The praise for Lugo should not give short shrift to the only cast member you may have seen: Bruno Faria who made a similarly spectacular bow last season in Slow Burn Theatre’s Bonnie and Clyde before he had received his college diploma and then as Roger in its Rent. He brings an earnest honesty to the underwritten role, convincingly tracking Radames’ evolution from a marginally decent soldier into a man transformed by love. He looks a little like a young Russell Crowe, except he does have a fine belting tenor perfectly suited to the rock ballads.
Darcy Hernandez has no trouble with the vain self-centered princess – in several senses of the word – and she nails her comic numbers like the Motown-inflected “My Strongest Suit,” which she makes a showstopper. But her character’s later transformation into an empathetic human being is not quite convincing.
Elijah Wood, a tall dread-locked figure of empathy, portrays Radames’ longtime manservant Mereb. Nathan Mays is Radames’ corrupt father Zoser (wasn’t that the demon in Ghostbusters?) and has a voiced well-suited to the Elton John score, but isn’t persuasive in his evil persona.
The leads get earnest, energetic backup from the secondary actors and singer-dancers in the chorus. Some of their acting chops are a little rocky (this is a very young ensemble), but their musical and terpsichorean talents can’t be faulted. They include Victoria Anderson, Brettnie Blake, T. Brandon as Aida’s father, Alee Cacciatore, Taurean DeVoe, Jonathan Eisele, Richard Forbes, Robert Geils as the Pharoah, Elianna Ghen who also sewed many of the costumes, Mark Hernandez, Alissa Kane, Eddie Morales, Gianina Mugavero, Abi Perl, Andre Russell and Alyssa Trapani.
It should be noted that some of the shortcomings in the performances is because the material itself is flawed. Aida is a pop operetta undercut by a distractingly eclectic score (literally phoned in by Mr. John who reportedly never came to a rehearsal) and some banal lyrics that few people would associate with Mr. Rice, the man who penned the incisive Evita.
Worse is the manipulative watered-down-by-committee libretto by the estimable David Henry Hwang, Chicago director Robert Falls and Linda Woolverton who penned the fine script for Beauty and the Beast, but here produces a schematic check-off-the-memes framework usually found in a Lifetime Movie.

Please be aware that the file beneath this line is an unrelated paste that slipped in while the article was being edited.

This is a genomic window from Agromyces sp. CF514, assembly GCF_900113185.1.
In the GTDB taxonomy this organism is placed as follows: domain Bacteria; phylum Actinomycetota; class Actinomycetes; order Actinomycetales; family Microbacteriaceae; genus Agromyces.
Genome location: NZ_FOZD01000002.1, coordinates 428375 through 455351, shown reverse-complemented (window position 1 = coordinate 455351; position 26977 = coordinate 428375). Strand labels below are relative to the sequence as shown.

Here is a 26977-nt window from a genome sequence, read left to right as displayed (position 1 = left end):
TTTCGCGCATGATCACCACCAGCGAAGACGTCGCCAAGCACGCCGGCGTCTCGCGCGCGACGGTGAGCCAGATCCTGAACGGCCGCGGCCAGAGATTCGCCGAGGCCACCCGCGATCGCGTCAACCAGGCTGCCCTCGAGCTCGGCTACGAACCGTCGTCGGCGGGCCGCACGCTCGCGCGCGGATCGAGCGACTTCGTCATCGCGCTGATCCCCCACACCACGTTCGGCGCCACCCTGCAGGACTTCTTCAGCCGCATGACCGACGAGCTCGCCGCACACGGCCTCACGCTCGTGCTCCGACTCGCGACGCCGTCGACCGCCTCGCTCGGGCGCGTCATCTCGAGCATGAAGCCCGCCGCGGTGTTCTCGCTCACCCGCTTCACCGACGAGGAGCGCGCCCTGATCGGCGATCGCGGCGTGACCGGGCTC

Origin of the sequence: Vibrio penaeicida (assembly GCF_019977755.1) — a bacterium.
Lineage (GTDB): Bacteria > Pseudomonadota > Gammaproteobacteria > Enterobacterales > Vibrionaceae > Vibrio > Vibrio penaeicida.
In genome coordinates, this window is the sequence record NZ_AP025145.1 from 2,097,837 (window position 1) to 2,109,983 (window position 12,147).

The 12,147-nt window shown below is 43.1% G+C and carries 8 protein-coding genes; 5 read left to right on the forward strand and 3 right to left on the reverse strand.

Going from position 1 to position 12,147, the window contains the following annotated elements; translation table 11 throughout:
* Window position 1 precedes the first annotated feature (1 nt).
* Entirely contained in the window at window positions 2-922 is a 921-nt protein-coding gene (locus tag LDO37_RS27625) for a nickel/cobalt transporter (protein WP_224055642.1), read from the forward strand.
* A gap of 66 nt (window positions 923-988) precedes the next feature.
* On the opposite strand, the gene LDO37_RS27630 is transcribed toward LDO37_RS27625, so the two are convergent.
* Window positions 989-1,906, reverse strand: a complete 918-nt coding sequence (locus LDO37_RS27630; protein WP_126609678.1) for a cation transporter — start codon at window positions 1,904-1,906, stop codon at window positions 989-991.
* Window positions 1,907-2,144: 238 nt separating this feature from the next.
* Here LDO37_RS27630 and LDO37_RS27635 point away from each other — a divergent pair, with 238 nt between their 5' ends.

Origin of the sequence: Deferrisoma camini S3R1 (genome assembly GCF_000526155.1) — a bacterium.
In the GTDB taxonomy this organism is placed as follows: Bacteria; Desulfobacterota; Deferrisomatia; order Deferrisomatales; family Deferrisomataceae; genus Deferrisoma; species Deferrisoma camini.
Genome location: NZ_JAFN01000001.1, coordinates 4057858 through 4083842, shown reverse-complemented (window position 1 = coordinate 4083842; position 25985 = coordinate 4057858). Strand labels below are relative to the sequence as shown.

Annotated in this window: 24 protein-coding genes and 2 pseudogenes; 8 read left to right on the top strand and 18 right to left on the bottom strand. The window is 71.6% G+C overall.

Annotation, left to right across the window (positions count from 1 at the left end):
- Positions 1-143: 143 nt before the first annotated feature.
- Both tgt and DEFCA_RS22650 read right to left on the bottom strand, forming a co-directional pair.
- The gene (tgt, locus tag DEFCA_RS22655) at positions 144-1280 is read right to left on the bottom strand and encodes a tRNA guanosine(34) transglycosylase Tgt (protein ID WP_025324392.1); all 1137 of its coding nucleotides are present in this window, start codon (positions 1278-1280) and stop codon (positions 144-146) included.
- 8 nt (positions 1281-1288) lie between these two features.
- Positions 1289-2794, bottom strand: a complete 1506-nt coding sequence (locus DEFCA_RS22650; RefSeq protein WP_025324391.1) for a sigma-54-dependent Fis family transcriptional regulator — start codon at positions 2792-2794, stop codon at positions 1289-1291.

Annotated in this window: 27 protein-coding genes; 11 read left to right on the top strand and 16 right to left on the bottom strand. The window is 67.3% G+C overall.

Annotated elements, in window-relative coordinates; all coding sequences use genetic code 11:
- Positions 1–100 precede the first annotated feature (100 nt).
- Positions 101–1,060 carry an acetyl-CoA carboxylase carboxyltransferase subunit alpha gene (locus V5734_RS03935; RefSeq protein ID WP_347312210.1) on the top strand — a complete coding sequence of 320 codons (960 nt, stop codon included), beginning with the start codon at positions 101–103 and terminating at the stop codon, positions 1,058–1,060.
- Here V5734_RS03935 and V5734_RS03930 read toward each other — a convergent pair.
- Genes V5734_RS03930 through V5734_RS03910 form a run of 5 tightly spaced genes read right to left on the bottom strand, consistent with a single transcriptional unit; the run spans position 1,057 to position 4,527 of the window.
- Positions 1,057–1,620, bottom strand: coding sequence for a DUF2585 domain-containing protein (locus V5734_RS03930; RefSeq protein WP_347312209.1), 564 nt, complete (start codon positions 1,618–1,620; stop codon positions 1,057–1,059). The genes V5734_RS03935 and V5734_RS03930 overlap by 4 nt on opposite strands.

The most experienced hand in the entire production by a couple of decades, and perhaps the most valuable resource, is the veteran musical director Phil Hinton. His skill is evident in the polished vocal performances he has elicited not just from the leads but the ensemble as well. Of course, the full swelling sound of an orchestra here is thanks to digital tracks.
Among the production’s virtues is the best sound quality we’ve ever heard in that infamously problematic auditorium, apparently overseen by Lance Blank and implemented by Traci Watkins. The economical and very sketchy sets by Mike Versetti (sometimes there’s nothing on stage at all) don’t seem chintzy because the intricate lighting design by Shultz and Nick Morelli consistently establishes a different time, place and mood for almost every scene. For instances, several dances occur in dramatic silhouette and many tableaus are accented with swirling patterns of light. The simple but effective costuming was designed by Solmor including the required fashion show parade of gowns during “My Strongest Suit.”
The troupe has taken up residence in the West Boca Community High School, which had been home until now to Slow Burn Theatre Company. If lovers of musicals were hoping not to have to trek to the edge of the Everglades anymore, we’d suggest they surrender and gas up their car to see this Aida.
To read a feature story about the new troupe, click here.
Aida from Marquee Theater Company runs through Oct. 4 at West Boca Community High School, 12811 Glades Road, Boca Raton; 3 ½ miles west of 441 on Glades Road. 8 p.m. Friday-Saturday; 2 p.m. Sunday the 4th only. Running time 2 hours 20 minutes with one intermission. Tickets are $28 or $18 with student ID. To purchase, call (954) 464-8249 or visit www.marqueetheatercompany.com/#!box-office/c1li9